With fewer customers inside stores at any one time and an imperative to help customers find what they need as efficiently as possible, a number of retailers have reopened with a renewed focus on the role of their store associates. While many stores are relying on signage to inform customers about new measures, others have taken it as an opportunity to provide a deeper and more personal shopping experience.
Burberry on Regent Street, for example, is assigning a store associate to each customer as they browse the store, effectively elevating the role of the store associate to a personal concierge. While that may not be too surprising given Burberry’s luxury status, retailers operating at a much lower price point have been working to a similar principle. Associates at Hobbycraft have been welcoming customers as they enter the store, directing them to the products that they are looking for and explaining the store’s social distancing guidelines to them.
Offering such a relationship may present a bigger challenge once limits on customer numbers are lifted, but store associates play a vital role in differentiating physical retail from ecommerce, and so it’s incredibly promising that retailers are using this period to focus on the human connection between their staff and their customers.
Corie Barry, Chief Executive of US retailer Best Buy, which has been implementing an appointment-only admissions policy during lockdown, said: “What we’re seeing from customers is that they actually feel like they have more time to ask more questions, and our associates, more importantly, are offering more fulsome solutions. They are focused on one customer’s needs. This leaves lots of room for more complex conversations.”
4) Double down on the right technology
One of the silver linings of Covid-19’s impact on retail is that it has encouraged retailers to experiment with and expand the roll-out of technologies that pre-date the pandemic. US beauty retailer Ulta found a ready-made solution to the question of product trial with its GlamLab virtual try-on technology. As product testers pose a risk of transmitting the virus, Ulta is steering its customers to download the GlamLab app and test its products virtually instead whether they’re at-home, or in-store. Usage of the app has increased by 400% during lockdown.
Sports retailer Decathlon has brought mobile checkout powered by MichiPay into all 81 stores in Germany, meaning customers can shop without the need for any physical contact with staff or self-checkouts. Beyond Germany the retailer’s pre-existing RFID-powered self-checkouts, which instantly scan all items dropped into a box, also offer an efficient contactless solution. Ulta and Decathlon each demonstrate the renewed value of pre-existing technologies and highlight the fact that now, more than ever, is the time for retailers to explore the ways that technology can solve problems in their stores.
5) Create a feast for the senses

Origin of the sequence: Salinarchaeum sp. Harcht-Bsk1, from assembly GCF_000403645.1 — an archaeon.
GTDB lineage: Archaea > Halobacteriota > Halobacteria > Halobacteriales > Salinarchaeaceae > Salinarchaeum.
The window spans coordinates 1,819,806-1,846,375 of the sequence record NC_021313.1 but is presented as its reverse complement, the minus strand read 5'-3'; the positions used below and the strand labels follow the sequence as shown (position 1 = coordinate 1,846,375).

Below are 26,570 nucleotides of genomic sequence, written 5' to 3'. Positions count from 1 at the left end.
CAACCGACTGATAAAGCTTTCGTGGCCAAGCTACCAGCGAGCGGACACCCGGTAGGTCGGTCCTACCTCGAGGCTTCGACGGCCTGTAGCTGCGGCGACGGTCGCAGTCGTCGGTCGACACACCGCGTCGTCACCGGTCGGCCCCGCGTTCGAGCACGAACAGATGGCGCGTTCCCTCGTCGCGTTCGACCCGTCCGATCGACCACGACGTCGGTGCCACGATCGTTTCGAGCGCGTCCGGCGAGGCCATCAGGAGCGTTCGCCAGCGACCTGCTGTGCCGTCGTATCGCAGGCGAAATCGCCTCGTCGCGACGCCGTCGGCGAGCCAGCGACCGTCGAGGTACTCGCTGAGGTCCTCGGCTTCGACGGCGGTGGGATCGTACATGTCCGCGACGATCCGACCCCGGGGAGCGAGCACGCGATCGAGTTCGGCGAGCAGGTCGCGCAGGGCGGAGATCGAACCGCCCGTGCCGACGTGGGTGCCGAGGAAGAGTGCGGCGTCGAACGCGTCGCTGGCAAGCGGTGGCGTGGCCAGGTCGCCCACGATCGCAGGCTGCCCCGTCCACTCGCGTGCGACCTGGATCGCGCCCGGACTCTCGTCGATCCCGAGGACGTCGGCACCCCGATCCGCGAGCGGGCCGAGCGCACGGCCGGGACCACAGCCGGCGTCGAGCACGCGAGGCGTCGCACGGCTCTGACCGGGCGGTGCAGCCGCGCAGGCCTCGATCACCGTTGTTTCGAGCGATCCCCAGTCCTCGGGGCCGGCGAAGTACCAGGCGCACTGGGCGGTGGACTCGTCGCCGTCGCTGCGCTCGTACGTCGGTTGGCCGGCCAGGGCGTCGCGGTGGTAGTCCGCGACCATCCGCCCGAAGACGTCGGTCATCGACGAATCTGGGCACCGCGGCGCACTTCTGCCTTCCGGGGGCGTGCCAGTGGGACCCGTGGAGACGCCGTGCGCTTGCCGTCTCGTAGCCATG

Lastly, but arguably most importantly, one of the biggest ways that Covid-19 has disrupted physical retail is by making it so much harder to provide the experience-led offering that stores have been pivoting towards in recent years. The result is stores reverting back to the dull, transactional customer journeys that have been integral to their decline.
Despite this, physical retail remains uniquely placed to provide the richest buying experience that can captivate consumers’ senses by combining the sight, smell and touch of products. We’ve seen some great examples recently in Paris where cafes and shops are bringing the inside of their spaces outside. Florists’ flowers have spilled onto the street, and displays of food and wine have been brought outside to tempt customers inside. It not only appeals to the senses, but also differentiates physical stores from other channels, and this type of engagement must be leveraged as much as possible to entice shoppers off the sofa and out of the house.
We can’t simply hope to re-create what was once ‘normal’ in an already changed society that has discovered new ways of shopping, or expect an already declining high street to ‘bounce back’ with reduced traffic full of customers with less disposable income. Retailers need to re-consider a new world for physical shoppers; one that is full of engagement, service and experience.
For example, think about the queues and how they can be fun or used for sampling, demos and 1:1 engagement. Consider your communication and selling approach and focus on why it’s worth the shoppers’ effort (and possible health risk) to be back in a physical space. Lush in Brent Cross couldn’t bring shoppers into their limited space, so instead, created a counter at the entrance to the shop where they gave an engaging demo of their naturally antiseptic soap.
It’s important to note that the absence of in-store cafes, anywhere to sit down, or feed babies and limited, or no access to toilets limits the amount of time shoppers can spend out browsing and shopping. So this week’s retail reopening in the UK was impaired and somewhat limited by practical needs. The fun, communal atmosphere and compulsion to dwell or the ability to socialise were unfortunately absent. We can hope that as these measures are reintroduced, the thrill and joy of shopping will return and the key for retailers will be to provide experiences and/or products that customers simply can’t get elsewhere.
If you’re interested in talking to us in more detail about any of the examples or themes discussed, or would like to discuss how we can support your new retail approach or strategy, we’re here to help. Get in touch with firstname.lastname@example.org